Trauma and Child Abuse

As noted above, CT is the modality of choice for initial imaging of head and spinal trauma. However, if the findings on CT cannot fully account for the severity of an injured child's neurological deficits, additional evaluation with MRI is indicated. The scout CT image must be scrutinized to exclude skull fractures that are parallel to the transaxial plane of imaging and therefore are imperceptible on transverse images (Fig. 1). Brain, bone and, if possible, subdural windows should be used for interpretation of the study to detect hemorrhages, herniation, parenchymal injuries, fractures and overlying soft tissue injuries.

Acute hemorrhage is hyperdense on CT and variable on MR depending on the state of hemoglobin, but most often T1 hyperintense and T2 hypointense (intracellular methemoglobin). Intracranial bleeds are divided into four types: epidural, subdural, subarachnoid and intraparenchymal. Epidural hematomas are typically related to skull fractures and laceration of an underlying artery (usually the middle meningeal artery) or a dural vein. They are well-defined lentiform extra-axial hyperdense collections (Fig. 2). Subdural hematomas occur as a result of tearing of cortical veins that bridge the subdural space. These are typically

Figure 1. Skull fracture. Transaxial linear lucency in frontal bone on lateral scout image.

Figure 2. Epidural hematoma with significant mass effect. (transaxial CT)

hyperdense crescentic extra-axial fluid collections when acute, isodense to brain parenchyma when subacute (1-2 weeks old) (Fig. 3), and hypodense when chronic (>2-3 weeks old). Administration of intravenous contrast may help confirm a subacute or chronic subdural hematoma, since their outer and inner membranes will enhance due to the presence of granulation tissue. Acute subarachnoid hemorrhage (SAH) is frequently identified in conjunction with parenchymal injuries, and reveals itself as hyperdense acute blood along the cerebrospinal (CSF) spaces. SAH is commonly observed in the Sylvian fissures, interpeduncular and perimesencephalic cisterns, sulci along the convexity, and occipital horns of the lateral ventricles and fourth ventricle. MR fluid-attenuated inversion-recovery (FLAIR) images are also sensitive for detecting acute and subacute SAH, which is hyperintense.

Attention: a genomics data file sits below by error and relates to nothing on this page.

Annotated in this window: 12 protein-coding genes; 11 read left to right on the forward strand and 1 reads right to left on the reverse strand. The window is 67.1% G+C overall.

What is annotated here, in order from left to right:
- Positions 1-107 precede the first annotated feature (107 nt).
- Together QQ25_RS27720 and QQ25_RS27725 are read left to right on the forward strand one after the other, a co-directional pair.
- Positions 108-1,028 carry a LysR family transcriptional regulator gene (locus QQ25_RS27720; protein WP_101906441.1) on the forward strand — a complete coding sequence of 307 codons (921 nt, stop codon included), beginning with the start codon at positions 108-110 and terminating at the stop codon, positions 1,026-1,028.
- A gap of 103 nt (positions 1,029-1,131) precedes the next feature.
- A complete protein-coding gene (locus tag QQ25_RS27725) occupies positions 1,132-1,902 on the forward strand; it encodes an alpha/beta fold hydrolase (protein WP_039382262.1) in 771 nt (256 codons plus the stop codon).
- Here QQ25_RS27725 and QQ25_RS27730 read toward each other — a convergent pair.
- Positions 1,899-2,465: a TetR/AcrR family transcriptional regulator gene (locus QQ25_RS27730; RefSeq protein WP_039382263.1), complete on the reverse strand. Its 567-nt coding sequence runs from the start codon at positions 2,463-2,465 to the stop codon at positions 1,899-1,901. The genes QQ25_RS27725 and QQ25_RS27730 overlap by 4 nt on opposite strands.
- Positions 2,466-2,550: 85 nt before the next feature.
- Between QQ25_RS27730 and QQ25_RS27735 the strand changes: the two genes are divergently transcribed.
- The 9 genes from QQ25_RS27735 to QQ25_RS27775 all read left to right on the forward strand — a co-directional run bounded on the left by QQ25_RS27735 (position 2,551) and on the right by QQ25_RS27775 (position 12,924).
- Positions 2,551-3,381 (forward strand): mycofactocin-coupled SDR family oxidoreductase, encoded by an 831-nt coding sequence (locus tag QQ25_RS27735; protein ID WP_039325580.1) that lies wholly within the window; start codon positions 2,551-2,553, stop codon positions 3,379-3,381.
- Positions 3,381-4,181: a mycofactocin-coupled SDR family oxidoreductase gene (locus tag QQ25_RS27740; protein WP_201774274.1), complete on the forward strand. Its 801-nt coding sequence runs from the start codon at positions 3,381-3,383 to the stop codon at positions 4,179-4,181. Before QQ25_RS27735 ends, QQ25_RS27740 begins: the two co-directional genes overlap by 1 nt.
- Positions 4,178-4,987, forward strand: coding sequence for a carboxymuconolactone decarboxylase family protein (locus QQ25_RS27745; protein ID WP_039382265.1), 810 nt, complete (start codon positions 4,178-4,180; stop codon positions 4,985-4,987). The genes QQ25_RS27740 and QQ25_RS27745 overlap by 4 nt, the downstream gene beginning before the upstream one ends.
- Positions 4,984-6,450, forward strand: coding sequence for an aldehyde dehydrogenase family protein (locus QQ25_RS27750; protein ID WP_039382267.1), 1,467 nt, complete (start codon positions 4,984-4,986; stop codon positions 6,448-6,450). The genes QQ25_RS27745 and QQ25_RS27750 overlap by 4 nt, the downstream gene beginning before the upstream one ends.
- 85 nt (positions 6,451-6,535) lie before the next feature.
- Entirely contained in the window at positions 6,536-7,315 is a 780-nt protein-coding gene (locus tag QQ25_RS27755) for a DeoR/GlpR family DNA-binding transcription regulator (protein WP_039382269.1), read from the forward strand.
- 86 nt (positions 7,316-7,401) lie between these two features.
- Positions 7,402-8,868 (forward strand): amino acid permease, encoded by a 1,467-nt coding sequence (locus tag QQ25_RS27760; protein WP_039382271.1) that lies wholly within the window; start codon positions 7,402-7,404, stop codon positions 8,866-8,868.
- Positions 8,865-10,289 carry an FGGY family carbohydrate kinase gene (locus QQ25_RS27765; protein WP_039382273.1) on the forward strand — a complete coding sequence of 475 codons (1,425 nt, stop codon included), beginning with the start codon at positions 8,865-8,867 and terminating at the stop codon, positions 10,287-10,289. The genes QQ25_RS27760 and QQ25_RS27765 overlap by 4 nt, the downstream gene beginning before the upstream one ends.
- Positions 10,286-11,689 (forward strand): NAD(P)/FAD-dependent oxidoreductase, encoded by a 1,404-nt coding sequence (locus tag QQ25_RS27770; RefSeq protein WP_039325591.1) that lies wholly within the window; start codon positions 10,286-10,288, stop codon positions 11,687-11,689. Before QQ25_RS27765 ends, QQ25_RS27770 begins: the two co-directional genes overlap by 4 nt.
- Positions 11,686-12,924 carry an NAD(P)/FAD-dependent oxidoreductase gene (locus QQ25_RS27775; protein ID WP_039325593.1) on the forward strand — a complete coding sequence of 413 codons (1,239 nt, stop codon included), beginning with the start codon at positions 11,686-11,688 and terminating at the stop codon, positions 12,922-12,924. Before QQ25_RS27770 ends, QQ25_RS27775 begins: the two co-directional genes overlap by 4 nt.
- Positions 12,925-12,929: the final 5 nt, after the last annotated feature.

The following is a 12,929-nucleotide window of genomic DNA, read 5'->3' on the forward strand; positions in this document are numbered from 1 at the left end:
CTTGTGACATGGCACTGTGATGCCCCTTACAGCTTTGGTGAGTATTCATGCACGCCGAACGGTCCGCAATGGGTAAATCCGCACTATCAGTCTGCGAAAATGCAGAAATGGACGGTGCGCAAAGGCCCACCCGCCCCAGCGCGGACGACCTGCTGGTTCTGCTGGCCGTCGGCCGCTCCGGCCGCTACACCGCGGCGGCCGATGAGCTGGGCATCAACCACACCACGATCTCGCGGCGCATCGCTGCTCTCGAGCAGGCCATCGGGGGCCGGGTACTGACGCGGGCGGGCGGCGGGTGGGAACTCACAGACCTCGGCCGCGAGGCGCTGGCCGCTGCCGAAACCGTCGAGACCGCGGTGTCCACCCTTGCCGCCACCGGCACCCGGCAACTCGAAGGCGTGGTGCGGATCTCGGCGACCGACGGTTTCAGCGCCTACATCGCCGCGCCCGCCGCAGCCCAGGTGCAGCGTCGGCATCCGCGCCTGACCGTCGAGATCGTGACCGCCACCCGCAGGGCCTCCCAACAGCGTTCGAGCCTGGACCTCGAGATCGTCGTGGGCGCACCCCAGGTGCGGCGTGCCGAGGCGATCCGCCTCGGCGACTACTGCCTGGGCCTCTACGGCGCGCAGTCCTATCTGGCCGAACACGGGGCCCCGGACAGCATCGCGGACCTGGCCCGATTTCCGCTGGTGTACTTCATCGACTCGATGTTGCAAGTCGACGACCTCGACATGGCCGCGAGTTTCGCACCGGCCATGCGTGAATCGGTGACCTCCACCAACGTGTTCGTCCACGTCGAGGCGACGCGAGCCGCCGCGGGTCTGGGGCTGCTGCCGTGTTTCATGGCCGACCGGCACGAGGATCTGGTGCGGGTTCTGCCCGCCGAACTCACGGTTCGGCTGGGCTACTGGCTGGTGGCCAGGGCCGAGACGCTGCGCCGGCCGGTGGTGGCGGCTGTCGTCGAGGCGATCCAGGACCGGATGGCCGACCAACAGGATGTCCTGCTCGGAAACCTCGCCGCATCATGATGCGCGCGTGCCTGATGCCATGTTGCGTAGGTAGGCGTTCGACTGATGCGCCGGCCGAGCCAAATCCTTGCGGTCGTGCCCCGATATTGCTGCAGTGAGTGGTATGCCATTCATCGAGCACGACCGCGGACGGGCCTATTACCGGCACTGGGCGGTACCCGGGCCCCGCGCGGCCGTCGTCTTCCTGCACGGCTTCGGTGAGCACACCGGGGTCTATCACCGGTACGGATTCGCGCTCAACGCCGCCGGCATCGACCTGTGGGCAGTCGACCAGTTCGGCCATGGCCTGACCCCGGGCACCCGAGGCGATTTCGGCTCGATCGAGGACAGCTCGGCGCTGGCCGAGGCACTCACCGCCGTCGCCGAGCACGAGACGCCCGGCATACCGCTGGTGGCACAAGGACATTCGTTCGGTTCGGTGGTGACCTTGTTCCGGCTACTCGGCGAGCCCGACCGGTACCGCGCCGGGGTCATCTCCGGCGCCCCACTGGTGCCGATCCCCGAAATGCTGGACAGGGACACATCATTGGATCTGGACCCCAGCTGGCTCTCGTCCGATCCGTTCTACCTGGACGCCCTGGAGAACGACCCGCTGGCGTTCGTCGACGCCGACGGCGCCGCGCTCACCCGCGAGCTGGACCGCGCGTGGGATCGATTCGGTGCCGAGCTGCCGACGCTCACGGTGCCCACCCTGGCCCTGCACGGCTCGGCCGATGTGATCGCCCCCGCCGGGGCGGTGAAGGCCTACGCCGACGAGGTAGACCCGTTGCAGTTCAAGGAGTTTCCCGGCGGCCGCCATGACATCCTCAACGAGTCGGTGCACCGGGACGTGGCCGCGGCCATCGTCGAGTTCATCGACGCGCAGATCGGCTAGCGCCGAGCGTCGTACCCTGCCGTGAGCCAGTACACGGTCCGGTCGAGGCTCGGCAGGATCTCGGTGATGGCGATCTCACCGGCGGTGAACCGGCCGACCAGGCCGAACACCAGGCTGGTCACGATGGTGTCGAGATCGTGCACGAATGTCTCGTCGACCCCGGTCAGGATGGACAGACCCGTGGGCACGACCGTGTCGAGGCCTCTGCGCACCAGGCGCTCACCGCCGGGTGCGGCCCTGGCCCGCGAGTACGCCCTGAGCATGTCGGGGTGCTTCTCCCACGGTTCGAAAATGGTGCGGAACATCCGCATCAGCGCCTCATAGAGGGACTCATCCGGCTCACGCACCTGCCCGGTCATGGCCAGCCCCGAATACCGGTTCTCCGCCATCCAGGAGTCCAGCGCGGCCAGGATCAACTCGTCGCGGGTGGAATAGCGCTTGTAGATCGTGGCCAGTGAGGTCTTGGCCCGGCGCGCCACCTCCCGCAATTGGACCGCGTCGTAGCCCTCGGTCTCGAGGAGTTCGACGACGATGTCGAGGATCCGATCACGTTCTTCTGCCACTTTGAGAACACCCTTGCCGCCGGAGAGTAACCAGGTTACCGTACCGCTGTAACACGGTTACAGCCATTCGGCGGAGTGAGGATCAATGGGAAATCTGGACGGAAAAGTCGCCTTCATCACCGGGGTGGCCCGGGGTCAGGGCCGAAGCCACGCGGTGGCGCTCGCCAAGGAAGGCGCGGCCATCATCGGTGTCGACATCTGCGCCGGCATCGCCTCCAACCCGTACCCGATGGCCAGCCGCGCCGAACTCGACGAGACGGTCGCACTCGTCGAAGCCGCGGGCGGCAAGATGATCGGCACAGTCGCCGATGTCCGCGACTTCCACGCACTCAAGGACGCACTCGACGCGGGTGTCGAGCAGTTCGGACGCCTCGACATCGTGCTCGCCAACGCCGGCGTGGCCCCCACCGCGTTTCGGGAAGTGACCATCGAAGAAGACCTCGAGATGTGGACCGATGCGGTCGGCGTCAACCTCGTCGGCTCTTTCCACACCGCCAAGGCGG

Parenchymal hemorrhages are occasionally seen in association with cerebral contusions, which when nonhemorrhagic appear as hypodense areas of brain parenchyma (Fig. 4). Injuries resulting from rotational forces cause shear injuries that appear as ill-defined foci ofT2 hyperintensity. They can also be hyperintense on T1-WI and/or hypointense on T2-WI and gradient recalled echo (GRE) sequences if blood products are present. Usual locations of axonal shear injury include the junction of gray and white matter, the centrum semiovale, the corpus callosum and the brainstem.

Cases of nonaccidental head trauma or child abuse have similar imaging findings as other causes of head trauma. The most common findings include subdural and subarachnoid hemorrhages, cerebral contusions and skull fractures that may be of varying ages. Contusions in the orbital surfaces of the frontal lobes are characteristic, and axonal shearing injuries and infarcts can also be seen. The clinical presentation of these children is highly variable. Often their injuries are incompatible with the reported mechanism, or they may present with excessive irritability, lethargy, failure to thrive, seizures, recurrent encephalopathy or developmental delay.

Figure 3. Acute subdural hematoma. (transaxial CT)

Figure 4. Bilateral cephalohematomas with underlying fractures. Hyperdense parenchymal hemorrhages with surrounding edema. Adjacent subarachnoid blood. (transaxial CT)

Figure 3. Acute subdural hematoma. (transaxial CT)

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